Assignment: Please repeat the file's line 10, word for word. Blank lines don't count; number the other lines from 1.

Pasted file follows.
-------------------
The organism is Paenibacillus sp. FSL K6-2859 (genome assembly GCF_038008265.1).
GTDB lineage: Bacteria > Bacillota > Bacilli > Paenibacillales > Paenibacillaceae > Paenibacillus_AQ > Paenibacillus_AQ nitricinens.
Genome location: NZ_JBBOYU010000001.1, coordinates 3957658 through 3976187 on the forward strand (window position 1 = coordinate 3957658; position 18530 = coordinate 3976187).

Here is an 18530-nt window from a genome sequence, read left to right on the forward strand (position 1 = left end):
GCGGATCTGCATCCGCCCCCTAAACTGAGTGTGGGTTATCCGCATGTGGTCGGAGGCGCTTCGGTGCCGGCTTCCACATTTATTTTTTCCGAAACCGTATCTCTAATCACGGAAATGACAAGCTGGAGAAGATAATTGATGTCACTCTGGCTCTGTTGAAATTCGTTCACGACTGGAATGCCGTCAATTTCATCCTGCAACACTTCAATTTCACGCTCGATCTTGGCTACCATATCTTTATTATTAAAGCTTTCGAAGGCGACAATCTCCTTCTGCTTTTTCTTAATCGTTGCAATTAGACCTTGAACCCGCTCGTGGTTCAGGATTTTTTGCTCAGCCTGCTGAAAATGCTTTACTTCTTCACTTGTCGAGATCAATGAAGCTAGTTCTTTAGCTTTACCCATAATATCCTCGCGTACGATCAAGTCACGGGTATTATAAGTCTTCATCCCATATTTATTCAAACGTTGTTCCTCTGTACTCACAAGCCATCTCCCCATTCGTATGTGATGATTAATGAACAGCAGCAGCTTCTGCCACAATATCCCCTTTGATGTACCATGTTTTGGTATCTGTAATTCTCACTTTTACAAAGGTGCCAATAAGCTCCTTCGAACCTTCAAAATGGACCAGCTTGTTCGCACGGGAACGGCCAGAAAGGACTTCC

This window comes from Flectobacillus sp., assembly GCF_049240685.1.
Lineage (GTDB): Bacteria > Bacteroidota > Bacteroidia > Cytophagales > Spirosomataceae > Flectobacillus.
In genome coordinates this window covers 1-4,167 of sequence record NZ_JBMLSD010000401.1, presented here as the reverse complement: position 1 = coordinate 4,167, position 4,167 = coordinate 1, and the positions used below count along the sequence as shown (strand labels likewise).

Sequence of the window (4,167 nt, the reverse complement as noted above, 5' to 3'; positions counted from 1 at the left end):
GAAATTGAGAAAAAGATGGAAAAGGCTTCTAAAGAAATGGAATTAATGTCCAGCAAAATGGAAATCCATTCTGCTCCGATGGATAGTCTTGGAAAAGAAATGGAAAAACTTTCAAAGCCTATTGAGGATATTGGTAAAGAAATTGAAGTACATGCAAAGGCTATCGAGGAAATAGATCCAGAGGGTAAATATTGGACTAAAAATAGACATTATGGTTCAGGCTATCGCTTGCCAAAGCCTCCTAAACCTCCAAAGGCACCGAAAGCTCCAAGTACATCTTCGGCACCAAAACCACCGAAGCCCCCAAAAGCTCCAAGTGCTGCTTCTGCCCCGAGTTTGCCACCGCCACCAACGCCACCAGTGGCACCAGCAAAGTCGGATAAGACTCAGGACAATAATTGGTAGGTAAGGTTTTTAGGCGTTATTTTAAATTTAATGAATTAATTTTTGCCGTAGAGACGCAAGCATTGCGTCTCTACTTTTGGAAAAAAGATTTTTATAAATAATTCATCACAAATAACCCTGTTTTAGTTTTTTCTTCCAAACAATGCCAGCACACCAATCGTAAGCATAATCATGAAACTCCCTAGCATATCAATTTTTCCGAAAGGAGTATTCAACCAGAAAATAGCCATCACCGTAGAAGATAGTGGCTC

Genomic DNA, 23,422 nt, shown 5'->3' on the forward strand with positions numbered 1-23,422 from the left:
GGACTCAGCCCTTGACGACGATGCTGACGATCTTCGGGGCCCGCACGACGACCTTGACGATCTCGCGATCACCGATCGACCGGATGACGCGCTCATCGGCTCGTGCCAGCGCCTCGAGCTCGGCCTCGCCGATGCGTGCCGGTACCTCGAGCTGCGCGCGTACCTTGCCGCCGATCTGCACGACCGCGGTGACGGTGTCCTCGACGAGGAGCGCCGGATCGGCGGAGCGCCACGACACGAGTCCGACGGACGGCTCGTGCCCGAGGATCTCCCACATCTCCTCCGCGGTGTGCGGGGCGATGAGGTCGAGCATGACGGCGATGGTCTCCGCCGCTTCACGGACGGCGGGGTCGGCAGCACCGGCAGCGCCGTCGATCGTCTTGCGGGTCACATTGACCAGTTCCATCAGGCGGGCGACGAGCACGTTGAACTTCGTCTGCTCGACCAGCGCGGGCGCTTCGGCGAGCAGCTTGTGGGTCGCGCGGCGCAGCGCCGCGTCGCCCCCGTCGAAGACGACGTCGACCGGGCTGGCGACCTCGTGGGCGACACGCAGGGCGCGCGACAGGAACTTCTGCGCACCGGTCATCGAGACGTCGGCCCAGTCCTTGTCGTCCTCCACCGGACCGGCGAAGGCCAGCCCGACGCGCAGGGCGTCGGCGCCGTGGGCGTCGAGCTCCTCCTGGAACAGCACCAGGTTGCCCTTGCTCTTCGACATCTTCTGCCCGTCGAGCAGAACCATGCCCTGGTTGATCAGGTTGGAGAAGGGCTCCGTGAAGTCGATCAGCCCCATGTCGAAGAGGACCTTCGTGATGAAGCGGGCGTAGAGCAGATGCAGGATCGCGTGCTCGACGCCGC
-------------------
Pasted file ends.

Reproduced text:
GAAATTGAGAAAAAGATGGAAAAGGCTTCTAAAGAAATGGAATTAATGTCCAGCAAAATGGAAATCCATTCTGCTCCGATGGATAGTCTTGGAAAAGAAATGGAAAAACTTTCAAAGCCTATTGAGGATATTGGTAAAGAAATTGAAGTACATGCAAAGGCTATCGAGGAAATAGATCCAGAGGGTAAATATTGGACTAAAAATAGACATTATGGTTCAGGCTATCGCTTGCCAAAGCCTCCTAAACCTCCAAAGGCACCGAAAGCTCCAAGTACATCTTCGGCACCAAAACCACCGAAGCCCCCAAAAGCTCCAAGTGCTGCTTCTGCCCCGAGTTTGCCACCGCCACCAACGCCACCAGTGGCACCAGCAAAGTCGGATAAGACTCAGGACAATAATTGGTAGGTAAGGTTTTTAGGCGTTATTTTAAATTTAATGAATTAATTTTTGCCGTAGAGACGCAAGCATTGCGTCTCTACTTTTGGAAAAAAGATTTTTATAAATAATTCATCACAAATAACCCTGTTTTAGTTTTTTCTTCCAAACAATGCCAGCACACCAATCGTAAGCATAATCATGAAACTCCCTAGCATATCAATTTTTCCGAAAGGAGTATTCAACCAGAAAATAGCCATCACCGTAGAAGATAGTGGCTC